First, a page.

Rafi has a friend whose name is Noya. He calls her “Annoya,” but he doesn’t think she’s annoying; it just comes out that way. They were Shabbat Abba and Shabbat Ima together at gan, and they often come to the same playground as we do on a similar schedule. Unfortunately, she doesn’t like how he plays at the playground.
First Rafi tried to play “follow Noya around.” She didn’t like that.
Then he tried to play “I’m a scary tiger.” She didn’t like that.
Finally he tried to play “chase Noya.” She especially didn’t like that.
Noya’s older sister, who is maybe seven, asked me what they were playing. I said he was trying to catch her. She thought about that for a few seconds until light dawned.
“Oh!” she said brightly, “They’re playing tag!”
And then it hit me: that was the problem. Rafi was not playing tag; he was playing “Rafi chases Noya until she gets tired and begs for him to stop.” But for some reason it took being hit over the head with a clue-by-four for me to realize that I needed to explicitly tell Rafi to take turns.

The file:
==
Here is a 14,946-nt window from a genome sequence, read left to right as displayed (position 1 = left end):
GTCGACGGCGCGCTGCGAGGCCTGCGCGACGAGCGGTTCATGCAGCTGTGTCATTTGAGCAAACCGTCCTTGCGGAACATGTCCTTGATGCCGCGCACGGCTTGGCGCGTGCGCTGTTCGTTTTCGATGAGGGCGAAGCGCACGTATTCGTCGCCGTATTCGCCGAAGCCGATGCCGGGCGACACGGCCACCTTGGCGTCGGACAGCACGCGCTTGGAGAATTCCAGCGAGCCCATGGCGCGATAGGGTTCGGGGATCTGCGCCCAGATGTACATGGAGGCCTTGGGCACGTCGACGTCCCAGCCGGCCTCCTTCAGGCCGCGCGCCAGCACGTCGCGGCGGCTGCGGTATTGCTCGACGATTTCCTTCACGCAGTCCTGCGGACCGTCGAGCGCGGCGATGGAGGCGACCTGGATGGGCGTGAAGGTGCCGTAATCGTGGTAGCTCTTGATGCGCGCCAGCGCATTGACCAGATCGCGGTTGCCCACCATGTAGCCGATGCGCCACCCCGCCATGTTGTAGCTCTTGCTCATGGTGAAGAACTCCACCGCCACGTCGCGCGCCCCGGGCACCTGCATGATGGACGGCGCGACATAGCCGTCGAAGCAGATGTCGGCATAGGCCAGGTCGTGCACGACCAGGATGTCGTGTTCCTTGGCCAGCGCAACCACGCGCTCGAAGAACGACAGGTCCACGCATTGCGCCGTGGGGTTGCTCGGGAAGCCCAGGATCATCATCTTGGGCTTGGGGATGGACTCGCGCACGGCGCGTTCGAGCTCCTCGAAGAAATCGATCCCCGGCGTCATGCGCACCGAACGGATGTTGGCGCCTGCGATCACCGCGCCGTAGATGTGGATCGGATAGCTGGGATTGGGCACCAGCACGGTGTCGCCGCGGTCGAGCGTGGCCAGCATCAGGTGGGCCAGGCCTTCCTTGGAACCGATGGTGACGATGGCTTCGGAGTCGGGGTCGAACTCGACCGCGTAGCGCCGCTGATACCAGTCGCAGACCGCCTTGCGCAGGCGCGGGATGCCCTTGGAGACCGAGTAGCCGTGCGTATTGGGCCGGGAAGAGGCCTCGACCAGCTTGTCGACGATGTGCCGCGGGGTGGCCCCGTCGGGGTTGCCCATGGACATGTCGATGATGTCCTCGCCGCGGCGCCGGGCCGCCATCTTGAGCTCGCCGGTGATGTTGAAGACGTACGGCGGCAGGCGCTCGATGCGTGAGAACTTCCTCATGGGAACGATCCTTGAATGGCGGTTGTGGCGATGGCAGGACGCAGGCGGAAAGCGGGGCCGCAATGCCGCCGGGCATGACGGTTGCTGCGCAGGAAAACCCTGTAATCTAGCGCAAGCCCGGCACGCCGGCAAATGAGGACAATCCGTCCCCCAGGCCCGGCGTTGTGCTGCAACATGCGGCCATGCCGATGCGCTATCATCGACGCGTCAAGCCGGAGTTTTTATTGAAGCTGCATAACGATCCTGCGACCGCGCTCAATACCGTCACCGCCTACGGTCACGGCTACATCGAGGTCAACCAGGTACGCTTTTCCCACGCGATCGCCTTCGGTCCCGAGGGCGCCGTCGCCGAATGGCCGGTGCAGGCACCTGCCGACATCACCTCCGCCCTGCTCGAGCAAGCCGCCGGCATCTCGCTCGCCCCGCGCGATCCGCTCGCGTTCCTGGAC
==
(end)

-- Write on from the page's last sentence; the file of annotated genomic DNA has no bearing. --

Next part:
So Rafi took off, thinking his friend would be on his heels. But by the time she got around to chasing him, he had gone up a ladder, feinted a descent down the slide, gone back down the ladder, and circled around the play structure.
At least it gave her a break.